At the time I was having too much fun to wonder why this simple device could blow bubbles larger and longer-lived than the little bubble blowing rings. It was not until recently, that I began to search for an answer.
Two important factors are involved in the process: the shape of the cone and the material used to make it. Also of great importance is the bubble soap mixture.
If you blow into a straw, a rush of air comes out the other end at high velocity. If you were trying to blow bubbles with a straw, you would probably burst them because of the violent rush of air. The cone shaped bubble blower reduces the velocity but not the volume of air moving through it. When the air reaches the end of the cone, it has reduced in speed and does not violently fill the bubble with turbulent air. When you blow bubbles with the standard plastic ring, your bubble solution must cling to the plastic surface and span the opening. When this bubble solution runs out, the bubble will separate from the ring or burst.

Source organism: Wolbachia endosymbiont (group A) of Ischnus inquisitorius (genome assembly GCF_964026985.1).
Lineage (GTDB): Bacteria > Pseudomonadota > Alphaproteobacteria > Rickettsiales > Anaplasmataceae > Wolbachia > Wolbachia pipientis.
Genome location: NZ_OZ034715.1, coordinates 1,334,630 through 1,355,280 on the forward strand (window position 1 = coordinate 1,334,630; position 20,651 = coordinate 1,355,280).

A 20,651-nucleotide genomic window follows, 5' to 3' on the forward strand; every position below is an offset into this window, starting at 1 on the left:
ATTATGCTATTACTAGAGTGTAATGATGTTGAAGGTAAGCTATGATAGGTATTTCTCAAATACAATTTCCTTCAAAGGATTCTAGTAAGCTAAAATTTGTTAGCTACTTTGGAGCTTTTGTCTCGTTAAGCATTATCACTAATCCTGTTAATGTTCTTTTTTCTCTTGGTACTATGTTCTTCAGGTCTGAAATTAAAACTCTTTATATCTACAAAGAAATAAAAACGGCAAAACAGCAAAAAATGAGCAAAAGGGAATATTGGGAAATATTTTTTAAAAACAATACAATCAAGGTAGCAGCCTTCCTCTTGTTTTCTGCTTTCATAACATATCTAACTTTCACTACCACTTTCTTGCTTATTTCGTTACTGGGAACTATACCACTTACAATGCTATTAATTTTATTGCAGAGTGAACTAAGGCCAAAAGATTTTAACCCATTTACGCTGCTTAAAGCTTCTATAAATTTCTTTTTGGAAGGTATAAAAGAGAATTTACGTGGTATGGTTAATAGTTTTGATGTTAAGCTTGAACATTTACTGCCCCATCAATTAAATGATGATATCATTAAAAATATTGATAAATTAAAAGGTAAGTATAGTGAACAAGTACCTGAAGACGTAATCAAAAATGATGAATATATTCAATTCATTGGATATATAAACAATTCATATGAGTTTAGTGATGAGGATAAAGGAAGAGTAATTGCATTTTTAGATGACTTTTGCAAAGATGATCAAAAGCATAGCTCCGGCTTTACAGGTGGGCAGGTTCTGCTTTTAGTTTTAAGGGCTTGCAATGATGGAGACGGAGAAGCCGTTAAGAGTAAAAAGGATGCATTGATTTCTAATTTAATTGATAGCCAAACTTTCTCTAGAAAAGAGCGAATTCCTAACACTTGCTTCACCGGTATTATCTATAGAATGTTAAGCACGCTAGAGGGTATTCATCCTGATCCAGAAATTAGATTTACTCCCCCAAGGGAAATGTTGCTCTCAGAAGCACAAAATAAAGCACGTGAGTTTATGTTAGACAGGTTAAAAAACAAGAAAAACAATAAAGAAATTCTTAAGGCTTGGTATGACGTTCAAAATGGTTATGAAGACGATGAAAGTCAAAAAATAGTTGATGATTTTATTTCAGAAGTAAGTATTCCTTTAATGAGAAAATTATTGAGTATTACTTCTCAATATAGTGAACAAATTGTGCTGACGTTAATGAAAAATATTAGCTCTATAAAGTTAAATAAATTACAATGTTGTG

The size of the bubble is limited by the small amount of soap solution clinging to the ring. When you blow bubbles with the absorbent paper cone, you first submerge it into the bubble solution which absorbs a large quantity of the soap mixture.
This solution becomes a reservoir for blowing really large bubbles. When you start blowing the bubble, the solution is pulled out of the cone as needed by the growing bubble. The size of it is limited only by your skill, lung capacity and the quantity and quality of solution that is available in the cone. Evaporation is also a factor that shortens the life of the bubble. The bubble wall becomes thinner because of evaporation and eventually the bubble pops.
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